Evidence Weather or Not

Evidence Weather or Not
Before the word "populist" lost all meaning, Evidence was exactly that: a tribune of the plebeians. He never claimed that title outright, preferring instead to go by Mr. Slow Flow, but Evidence did speak for the striving masses. His music foregrounded a working-class sliver of West Los Angeles that hadn't gotten due recognition.
If this sounds like voyeuristic misery porn, worry not: by his nature, Evidence is cautiously sanguine. No, he isn't shy about hammering home the injustices of hand-to-mouth living, but he doesn't exploit them, as a lesser artist might.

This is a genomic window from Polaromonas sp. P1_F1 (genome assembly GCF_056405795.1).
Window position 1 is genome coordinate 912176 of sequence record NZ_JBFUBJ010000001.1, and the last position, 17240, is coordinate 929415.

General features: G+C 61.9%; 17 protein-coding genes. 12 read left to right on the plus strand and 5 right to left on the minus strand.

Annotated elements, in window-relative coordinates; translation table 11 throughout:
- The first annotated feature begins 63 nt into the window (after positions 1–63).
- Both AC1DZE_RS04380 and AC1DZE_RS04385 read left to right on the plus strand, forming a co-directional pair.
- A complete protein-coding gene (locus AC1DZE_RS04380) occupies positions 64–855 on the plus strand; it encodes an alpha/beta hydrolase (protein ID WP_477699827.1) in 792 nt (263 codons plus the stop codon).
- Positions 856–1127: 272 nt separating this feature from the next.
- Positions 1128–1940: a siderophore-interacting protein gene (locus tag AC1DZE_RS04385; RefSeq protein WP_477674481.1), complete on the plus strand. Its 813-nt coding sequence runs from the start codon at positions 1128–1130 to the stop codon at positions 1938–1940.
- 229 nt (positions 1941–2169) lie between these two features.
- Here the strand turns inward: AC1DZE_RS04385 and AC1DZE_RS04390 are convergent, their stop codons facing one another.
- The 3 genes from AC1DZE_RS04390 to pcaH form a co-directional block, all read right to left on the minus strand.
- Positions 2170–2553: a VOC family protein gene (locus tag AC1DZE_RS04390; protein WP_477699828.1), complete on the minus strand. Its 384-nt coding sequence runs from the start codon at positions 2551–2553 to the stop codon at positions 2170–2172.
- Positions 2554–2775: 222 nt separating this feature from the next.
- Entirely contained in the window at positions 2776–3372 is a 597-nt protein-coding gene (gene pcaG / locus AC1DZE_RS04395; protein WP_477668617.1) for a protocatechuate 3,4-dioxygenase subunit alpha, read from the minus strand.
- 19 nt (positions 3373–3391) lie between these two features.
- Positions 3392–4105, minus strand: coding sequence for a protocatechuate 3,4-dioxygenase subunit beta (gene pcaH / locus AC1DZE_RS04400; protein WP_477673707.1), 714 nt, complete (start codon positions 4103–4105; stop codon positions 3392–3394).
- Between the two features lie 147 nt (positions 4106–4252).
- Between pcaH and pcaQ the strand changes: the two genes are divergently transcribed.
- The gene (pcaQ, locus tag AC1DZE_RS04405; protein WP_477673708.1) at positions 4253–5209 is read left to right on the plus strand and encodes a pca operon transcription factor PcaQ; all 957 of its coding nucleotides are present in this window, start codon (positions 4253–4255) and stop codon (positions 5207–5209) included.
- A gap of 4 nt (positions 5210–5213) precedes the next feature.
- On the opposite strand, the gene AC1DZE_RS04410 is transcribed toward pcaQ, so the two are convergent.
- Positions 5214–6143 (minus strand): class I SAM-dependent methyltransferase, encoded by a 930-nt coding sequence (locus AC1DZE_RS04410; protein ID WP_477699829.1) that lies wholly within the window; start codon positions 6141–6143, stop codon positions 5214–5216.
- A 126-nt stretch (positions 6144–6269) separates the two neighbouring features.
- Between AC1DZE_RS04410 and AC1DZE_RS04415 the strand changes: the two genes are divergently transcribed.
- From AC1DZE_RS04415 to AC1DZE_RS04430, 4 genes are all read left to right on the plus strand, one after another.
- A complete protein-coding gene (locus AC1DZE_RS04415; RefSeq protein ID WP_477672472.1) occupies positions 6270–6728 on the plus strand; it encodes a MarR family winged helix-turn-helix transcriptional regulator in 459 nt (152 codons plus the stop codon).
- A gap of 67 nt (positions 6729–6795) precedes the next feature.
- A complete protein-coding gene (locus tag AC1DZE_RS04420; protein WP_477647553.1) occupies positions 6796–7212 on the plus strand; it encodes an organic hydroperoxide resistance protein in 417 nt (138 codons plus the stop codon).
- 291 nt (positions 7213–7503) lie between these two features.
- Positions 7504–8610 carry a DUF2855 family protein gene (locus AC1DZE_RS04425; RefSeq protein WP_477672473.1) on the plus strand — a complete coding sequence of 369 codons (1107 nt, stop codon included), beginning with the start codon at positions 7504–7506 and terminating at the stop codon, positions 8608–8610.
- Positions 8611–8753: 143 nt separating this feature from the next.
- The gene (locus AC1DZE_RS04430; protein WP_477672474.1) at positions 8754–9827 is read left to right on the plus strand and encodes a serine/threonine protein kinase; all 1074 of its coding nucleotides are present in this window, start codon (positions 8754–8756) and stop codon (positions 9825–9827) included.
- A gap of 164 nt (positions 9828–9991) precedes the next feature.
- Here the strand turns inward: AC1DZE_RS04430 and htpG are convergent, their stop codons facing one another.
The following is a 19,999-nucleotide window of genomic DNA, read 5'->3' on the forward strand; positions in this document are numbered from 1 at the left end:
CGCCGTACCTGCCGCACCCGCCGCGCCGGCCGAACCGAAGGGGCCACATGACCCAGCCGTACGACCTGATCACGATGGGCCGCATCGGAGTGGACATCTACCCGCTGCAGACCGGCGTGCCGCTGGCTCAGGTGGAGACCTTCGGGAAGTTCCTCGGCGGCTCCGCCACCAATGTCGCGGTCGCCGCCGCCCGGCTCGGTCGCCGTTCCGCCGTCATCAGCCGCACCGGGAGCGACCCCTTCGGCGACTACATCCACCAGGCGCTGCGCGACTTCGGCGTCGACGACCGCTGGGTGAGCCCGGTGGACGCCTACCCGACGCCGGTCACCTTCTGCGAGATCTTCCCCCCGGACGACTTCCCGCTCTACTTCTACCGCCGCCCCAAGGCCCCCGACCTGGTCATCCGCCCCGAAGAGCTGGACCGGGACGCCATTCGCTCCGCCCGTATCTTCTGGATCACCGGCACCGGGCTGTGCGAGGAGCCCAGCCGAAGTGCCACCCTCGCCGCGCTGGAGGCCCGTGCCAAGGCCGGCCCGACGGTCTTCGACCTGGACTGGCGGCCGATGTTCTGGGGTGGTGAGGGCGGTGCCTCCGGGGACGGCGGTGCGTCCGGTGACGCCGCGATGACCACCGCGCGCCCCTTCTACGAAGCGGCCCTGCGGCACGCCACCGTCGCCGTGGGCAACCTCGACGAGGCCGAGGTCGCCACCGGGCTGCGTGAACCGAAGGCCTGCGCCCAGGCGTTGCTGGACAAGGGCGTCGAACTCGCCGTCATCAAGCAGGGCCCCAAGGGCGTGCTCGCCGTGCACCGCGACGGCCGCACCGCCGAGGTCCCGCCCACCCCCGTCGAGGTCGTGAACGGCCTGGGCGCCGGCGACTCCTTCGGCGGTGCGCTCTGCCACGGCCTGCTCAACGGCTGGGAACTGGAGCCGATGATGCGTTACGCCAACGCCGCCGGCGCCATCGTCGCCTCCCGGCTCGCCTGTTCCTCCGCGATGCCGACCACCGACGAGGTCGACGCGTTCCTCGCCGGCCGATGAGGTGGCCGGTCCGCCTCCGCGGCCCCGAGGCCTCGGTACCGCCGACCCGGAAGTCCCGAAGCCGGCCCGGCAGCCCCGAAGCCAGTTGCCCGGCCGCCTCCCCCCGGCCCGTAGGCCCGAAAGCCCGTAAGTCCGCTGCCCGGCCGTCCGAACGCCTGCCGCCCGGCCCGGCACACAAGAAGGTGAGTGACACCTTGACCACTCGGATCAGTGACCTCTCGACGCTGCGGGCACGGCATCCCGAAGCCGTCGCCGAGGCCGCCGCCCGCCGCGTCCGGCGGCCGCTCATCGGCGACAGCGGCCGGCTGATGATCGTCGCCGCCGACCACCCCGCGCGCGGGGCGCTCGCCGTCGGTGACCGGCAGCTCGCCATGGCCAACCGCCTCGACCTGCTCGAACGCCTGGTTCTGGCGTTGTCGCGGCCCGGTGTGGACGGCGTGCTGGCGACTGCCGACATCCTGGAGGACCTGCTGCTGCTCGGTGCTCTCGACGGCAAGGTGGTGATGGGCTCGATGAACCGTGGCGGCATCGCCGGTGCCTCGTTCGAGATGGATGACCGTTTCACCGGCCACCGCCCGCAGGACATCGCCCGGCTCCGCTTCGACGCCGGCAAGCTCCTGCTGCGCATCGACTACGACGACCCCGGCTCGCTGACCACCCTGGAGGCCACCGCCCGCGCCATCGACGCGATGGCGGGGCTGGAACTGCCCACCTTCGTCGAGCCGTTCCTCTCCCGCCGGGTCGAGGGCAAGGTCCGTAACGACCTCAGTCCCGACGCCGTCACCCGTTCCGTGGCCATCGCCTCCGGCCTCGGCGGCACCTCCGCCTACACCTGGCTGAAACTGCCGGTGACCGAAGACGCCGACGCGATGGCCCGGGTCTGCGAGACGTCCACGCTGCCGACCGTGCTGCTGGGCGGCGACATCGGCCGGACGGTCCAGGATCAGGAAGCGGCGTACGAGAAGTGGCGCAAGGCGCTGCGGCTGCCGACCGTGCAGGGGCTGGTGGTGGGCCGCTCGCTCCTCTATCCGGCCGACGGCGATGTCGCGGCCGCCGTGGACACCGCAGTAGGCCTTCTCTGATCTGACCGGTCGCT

With his pockets newly greased and his legacy secure, now is the time for Evidence to rigorously challenge the confines of underground hip-hop; unfortunately, Weather or Not plays it safe. Not to put too fine a point on it, but the world doesn't lack for reverent simulations of De La Soul's Stakes is High.
Why foist this on a public that has already grown tired of bloopy bass lines ("10,000 Hours"), featherweight drums ("By My Side Too") and somnambulant pianos ("Bad Publicity")? In the video for "Jim Dean," Evidence cheerfully goes to town on a scratch-off lotto ticket. On camera and off, his workmanlike charm continues to flourish undiminished. Less endearing is the guy's phlegmatic formalism — so contagious that even the normally impassioned Styles P sounds bored and barely alert on "Love is a Funny Thing." (Rhymesayers)